Sault Ste. Marie Tribe Still Seeking Ruling To Build 2 Michigan Casinos

Written By Drew Ellis on March 6, 2024
Flag of the sault ste. marie tribe of chippewa indians flag and the logo of the US Department of the Interior over a background of The E. Barrett Prettyman United States Court House in Washington, DC. The tribe is seeking a court ruling to build 2 Michigan casinos.

The Sault Ste. Marie Tribe of Chippewa Indians is continuing its legal fight to secure a new casino.

On Monday, the tribe urged the D.C. Circuit Court to reverse a previous ruling by U.S. District Judge Trevor N. McFadden that the Department of Interior was correct in its refusal to take into trust a pair of properties where the tribe sought to build retail casinos.

It’s the latest in the saga for the tribe to build casinos in New Boston, near Detroit Metropolitan Airport, as well as Lansing.

History of Sault Ste. Marie tribe’s legal battle

The Sault Ste. Marie Tribe of Chippewa Indians is headquartered in Sault Ste. Marie. Specifically, they operate Kewadin Casinos, which have five locations throughout the Upper Peninsula.

Due to the limited population surrounding tribal headquarters, the SSM tribe feels generating gaming revenue in the lower peninsula is the only way to garner enough money for the tribe to continue to develop.

Notably, the SSM tribe purchased the land in question at both locations in 2012. Specifically, it purchased a 71-ace plot of land in New Boston and a 2.3-acre parcel of land in Lansing.

And, they attest that the purchases were made with their Self-Sufficency Fund, with the intent of having the US DOI place the lands into trust for the building of casinos. The Kewadin Casinos Gaming Authority conducted further development plans.

DOI refused to take properties into trust

In 2017, the Department of Interior refused to take either property into trust. The DOI stated the Michigan Indian Land Claims Settlement Act doesn’t authorize the tribe to use the fund for gambling.

In the summer of 2018, the SSM tribe sued the DOI, arguing that the decision undermined their welfare and went against the MILCSA.

Notably, the MILCSA was established in 1997 to help settle land disputes for Michigan tribes. Specifically, the government has to take into trust lands purchased by the tribe’s Self-Sufficiency Fund as long as those lands meet certain criteria set forth by the agreement.

And those criteria include that the fund is used for the purposes of social welfare through educational, health, cultural or charitable pursuits. SSM believed that these lands would serve the purpose of social welfare as part of the MILCSA, as they would help the well-being of their members through increased gambling revenue.

The DOI found that the plans to build casinos on these locations wouldn’t achieve the social welfare criteria.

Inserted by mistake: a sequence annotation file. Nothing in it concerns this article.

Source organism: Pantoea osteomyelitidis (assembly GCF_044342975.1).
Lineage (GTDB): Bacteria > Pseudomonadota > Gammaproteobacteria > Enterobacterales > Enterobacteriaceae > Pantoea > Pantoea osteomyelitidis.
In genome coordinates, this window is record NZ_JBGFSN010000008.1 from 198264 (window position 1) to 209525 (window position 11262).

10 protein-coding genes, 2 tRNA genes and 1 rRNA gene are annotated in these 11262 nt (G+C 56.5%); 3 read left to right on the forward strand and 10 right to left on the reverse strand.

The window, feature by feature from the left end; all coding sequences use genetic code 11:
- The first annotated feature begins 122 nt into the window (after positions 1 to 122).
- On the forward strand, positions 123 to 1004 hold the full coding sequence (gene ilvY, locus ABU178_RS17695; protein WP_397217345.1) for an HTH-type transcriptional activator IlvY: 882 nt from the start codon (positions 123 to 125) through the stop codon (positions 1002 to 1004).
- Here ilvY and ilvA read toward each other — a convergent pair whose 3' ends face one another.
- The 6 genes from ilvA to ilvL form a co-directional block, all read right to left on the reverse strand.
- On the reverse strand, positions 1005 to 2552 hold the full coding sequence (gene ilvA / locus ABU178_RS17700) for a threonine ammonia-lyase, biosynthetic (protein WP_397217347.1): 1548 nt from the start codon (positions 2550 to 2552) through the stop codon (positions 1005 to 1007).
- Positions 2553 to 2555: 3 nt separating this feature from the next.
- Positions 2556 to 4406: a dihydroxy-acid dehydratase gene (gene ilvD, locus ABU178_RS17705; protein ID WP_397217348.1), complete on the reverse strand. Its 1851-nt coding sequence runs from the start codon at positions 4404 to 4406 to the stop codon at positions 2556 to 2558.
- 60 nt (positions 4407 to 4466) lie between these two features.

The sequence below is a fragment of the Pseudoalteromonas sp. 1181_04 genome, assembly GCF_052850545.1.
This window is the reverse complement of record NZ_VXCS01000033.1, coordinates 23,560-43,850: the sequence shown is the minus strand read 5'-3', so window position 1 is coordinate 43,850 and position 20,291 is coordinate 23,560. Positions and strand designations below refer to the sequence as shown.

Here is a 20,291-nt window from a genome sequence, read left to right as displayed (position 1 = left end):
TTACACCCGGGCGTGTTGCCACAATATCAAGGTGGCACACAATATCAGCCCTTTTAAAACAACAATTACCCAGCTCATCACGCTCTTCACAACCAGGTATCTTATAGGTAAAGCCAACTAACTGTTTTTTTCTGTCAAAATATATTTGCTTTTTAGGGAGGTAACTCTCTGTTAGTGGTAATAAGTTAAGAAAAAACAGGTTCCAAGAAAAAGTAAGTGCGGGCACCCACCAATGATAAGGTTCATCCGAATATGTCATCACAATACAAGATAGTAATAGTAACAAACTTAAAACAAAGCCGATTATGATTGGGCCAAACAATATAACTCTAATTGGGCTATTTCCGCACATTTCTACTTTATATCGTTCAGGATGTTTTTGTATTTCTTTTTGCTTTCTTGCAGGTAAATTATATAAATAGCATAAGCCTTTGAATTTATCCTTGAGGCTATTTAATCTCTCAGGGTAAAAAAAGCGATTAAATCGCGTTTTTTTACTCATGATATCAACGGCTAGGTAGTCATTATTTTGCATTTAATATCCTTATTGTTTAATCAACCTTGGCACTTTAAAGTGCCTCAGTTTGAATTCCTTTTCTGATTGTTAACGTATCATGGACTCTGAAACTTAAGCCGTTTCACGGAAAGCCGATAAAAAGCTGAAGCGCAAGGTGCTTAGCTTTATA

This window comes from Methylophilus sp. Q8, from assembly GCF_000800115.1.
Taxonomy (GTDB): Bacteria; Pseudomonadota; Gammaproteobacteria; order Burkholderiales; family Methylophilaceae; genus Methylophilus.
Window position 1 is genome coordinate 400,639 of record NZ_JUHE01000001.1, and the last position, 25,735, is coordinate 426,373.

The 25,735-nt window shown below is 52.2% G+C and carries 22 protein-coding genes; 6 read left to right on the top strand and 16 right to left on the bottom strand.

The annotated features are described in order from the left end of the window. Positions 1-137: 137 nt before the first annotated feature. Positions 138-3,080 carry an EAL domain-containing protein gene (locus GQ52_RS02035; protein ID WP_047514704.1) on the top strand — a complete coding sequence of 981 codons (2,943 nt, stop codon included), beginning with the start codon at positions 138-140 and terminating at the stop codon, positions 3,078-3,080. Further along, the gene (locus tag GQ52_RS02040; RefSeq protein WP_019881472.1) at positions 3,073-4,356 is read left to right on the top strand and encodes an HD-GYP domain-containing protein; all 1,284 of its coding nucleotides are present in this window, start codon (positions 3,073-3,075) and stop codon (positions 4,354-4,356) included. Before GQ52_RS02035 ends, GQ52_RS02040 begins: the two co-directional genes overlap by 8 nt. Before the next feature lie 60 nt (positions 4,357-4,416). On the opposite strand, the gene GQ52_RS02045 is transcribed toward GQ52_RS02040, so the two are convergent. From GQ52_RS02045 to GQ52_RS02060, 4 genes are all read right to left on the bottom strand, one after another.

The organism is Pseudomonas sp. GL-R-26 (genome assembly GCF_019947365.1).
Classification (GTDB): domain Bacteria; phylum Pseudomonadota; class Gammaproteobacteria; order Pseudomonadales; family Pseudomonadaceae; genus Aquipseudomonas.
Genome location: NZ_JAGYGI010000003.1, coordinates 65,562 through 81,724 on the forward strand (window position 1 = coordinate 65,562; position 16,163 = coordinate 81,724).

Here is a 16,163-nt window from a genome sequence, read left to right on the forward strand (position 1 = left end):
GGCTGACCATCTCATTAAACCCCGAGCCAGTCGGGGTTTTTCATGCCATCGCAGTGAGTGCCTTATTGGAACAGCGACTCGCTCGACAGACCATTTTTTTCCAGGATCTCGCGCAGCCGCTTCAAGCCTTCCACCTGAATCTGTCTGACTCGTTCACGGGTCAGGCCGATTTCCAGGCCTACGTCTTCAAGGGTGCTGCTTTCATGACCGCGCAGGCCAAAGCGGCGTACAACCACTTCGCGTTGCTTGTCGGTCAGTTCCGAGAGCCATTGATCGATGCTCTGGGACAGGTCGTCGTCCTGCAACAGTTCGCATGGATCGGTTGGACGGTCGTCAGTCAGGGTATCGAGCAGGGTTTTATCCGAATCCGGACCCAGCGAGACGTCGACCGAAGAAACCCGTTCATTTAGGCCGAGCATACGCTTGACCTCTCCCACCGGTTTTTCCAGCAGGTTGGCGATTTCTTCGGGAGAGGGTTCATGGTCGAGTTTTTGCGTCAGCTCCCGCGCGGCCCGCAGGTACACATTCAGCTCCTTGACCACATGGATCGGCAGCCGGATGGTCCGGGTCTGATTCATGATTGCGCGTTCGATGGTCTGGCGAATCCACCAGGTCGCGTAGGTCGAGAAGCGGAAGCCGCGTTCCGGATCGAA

D.C. federal court supports DOI

In March, McFadden ruled with the DOI on their decision not to take the two SSM properties into trust.

In the ruling, McFadden concluded that the government had properly applied the MILCSA. He felt the tribe failed to provide evidence that putting the land into trust would directly benefit the key criteria needed as part of the agreement.

Further, the three Detroit casinos, as well as other Michigan tribes, opposed the efforts of the SSM tribe.

Now, the tribe wants the March order by McFadden overturned.

On Monday, they laid out their argument. The hope is for a ruling allowing the lands to be put in trust to build new casinos in Michigan.

Kewadin gives out $25 million to casino investors

Also, the legal battle with the DOI is not the only one the tribe has had.

Last January, Kewadin Casinos Gaming Authority was ordered to pay $88.9 million. And the money was to go to two separate investor groups over the failed casino plans.

Specifically, Kewadin had reached deals with JLLJ Development LLC and Lansing Future Development II LLC. And, the two groups were to aid the KWG in building the casinos once they were given the go-ahead by the DOI. Significantly, the investor groups gave the tribe $9 million at the time.

Further, the investor groups alleged that KGCA misrepresented their legal entitlement to the land, which led to the loan being given. They were seeking lost profits and potential shared revenue they anticipated coming from the casinos being built.

In April, the $88.9 million penalty was dropped to $25 million. The drop in fee came as part of a settlement agreement to prevent further litigation.

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Drew Ellis

Drew Ellis is currently the Lead Writer of He was the former Lead Writer of PlayMichigan, the No. 1 source for online gambling news in Michigan. A lifelong resident of the state, Ellis has been working in various forms of media since 1998, including more than a decade in the sports betting industry prior to transitioning into US casino markets in 2020.

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